Laura Ingraham once again finds herself the target of outrage should surprise no one. The paleo-conservative with a Fox News exterior on Wednesday spouted how “massive demographic changes have been foisted on the American people,” as if the mere existence of people with a different appearance and heritage than her own served as an affront to Western civilization. David Duke cheered, think pieces abounded, and by Thursday the pundit walked back comments with a predictable my-racism-wasn’t-that-racist follow-up.
Sadly, the radio host also inspired a reaction from critics as tired and wrong-headed as her eugenics-lite message. In the Twitter-sphere, the answer to Ingraham always seems to be an advertising boycott. Continue reading “The Misguided Thrill of Advertiser Boycotts”
The most exhausting thing living in the age of Donald Trump, especially if you work in the news business, has to be the inescapable Trump angle to every story. Whether it’s a story about the particulars of tax policy or next season’s line-up of primetime sitcoms, the president of the United States and his particular person style become the subject of every internet conversation and the pivot of every news article somehow.
That makes it difficult but important to assert that the nonstop coverage of the disastrous summit in Helskinki, an event where President Trump’s predictable stumbles prompted networks to break into their regularly scheduled programs, in fact ignores the most important personality on stage. The story of Russian meddling, of collusion, of undermining democracy, should start and finish with Vladimir Putin. Continue reading “The True Villain in our Unfolding History”
It’s hard for an entertainment story to truly become the news of the day. Almost nothing breaks through the all-Trump-all-the-time rules of national media today, but it turns out one of his most notorious supporters has what it takes. The implosion of Roseanne Barr, and the sudden accountability for it, became for a moment the only thing that mattered in America. Continue reading “The inevitable end of Roseanne and the opportunity it almost provided.”
Today’s no day to defend the FBI, so nobody should consider this as anything of the sort. The FBI has acknowledged that a tip to the agency that Nikolas Cruz posed a a violent threat to people in the community. That came a little more than a month before Cruz killed 17 people at Marjory Stoneman Douglas High School in Parkland, FL, yet nobody in the FBI’s Miami field office was notified. That’s terrible, and someone needs to be held accountable.
Yet, I find myself perplexed at the call today by Gov. Rick Scott that FBI Director Chris Wray should resign. And the political whirlwind around the FBI right now only clouds the issue more. Continue reading “Gov. Scott wants FBI director’s head—this time.”
So there it is. My first national cover. It’s super-exciting to see an article I penned serve as the cover story on an important publication here and around the world. And I’m actually kind of pleased its not a political cover but one about an important cultural moment—namely the presence of openly gay men at the Winter Olympics for the first time.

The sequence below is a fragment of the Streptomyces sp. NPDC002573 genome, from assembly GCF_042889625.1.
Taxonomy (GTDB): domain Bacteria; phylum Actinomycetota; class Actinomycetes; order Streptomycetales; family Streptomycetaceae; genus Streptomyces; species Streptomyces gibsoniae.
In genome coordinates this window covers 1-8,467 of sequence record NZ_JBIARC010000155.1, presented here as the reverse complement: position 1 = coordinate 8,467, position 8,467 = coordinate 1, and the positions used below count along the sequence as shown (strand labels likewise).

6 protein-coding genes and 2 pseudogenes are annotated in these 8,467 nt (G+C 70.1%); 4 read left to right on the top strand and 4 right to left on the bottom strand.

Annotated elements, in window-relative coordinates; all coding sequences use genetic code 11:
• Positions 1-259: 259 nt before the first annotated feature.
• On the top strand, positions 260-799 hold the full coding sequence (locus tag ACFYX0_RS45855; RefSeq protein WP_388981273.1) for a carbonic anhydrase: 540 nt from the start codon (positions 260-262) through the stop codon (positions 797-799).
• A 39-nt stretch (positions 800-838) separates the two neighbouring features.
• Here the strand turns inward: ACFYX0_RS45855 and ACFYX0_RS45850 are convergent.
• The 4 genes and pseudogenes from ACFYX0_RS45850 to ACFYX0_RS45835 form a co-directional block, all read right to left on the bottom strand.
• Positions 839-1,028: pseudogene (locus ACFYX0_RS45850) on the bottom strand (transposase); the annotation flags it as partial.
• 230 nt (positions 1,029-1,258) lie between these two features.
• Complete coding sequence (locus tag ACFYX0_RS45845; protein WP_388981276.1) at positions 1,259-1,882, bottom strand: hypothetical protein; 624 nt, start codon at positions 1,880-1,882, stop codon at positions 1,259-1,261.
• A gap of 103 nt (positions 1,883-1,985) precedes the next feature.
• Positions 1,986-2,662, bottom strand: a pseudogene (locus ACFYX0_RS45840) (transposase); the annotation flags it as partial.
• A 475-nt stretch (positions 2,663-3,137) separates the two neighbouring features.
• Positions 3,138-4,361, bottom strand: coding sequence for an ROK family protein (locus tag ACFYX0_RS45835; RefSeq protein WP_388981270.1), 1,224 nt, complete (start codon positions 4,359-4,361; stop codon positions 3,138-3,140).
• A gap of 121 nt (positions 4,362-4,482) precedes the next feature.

Continue reading “Covering Culture, Nabbing a Cover”
Watching the news from Las Vegas this morning brings me back to Orlando in 2016. For some, it will bring them to Aurora. Or Newtown. Or Columbine. Sadly, there’s so many mass casualty events in recent American history that virtually anybody can think of a community near them that became a part of a headline. I remember gathering stories from survivors and family members, tales that will touch me the rest of my days from people who had their course of life changed for ever by the devious act of a single man.
But I also find myself pondering words said to me in a Port St. Lucie bar days after the Orlando attack. A year and half ago, I was in town asking about the Orlando shooter, a man named Omar Mateen, known for a moment for the deadliest shooting in US history. Those in his home town were not interested in marking Mateen’s name down in history. “Now he’s got the record, but someday someone else will have it,” said Daniel Mundis. “Nobody will remember this as his shooting. It will be the Pulse shooting.”
Now the mass shooting record belongs to Stephen Paddock, another otherwise insignificant man whose last act on earth would change a community forever. His action last night go into the books as the deadliest mass shooting ever, but sadly, it won’t remain that way forever. Whatever cold comfort this provides to Orlando, people will no longer reference Omar as the man behind the deadliest shooter ever. Someday Paddock will lose that title as well. Infamy is not everlasting.
All that said, there’s a reason we learn these names for a time, and why so much attention goes to understanding the motivations behind such a shooting. Why did this man apparently plot out this attack at a concert? How could he get this type of weaponry both into the city and inside of this hotel? Why did he elect to shoot at this group of people? And lest the question get brushed off too easily, how did he obtain a weapon capable of this sort of havoc in the first place?
That’s a lot of questions that won’t be answered as easy as they get asked. It will take a long time to unravel the events of the day with deserved thoroughness. And as Orlando can tell you, it will take an even longer time for the community of Las Vegas to heal.
We need to know what happened in the life of Stephen Paddock right now. And this tragedy will never be forgotten. But history will not elevate this madman’s reputation. It cannot.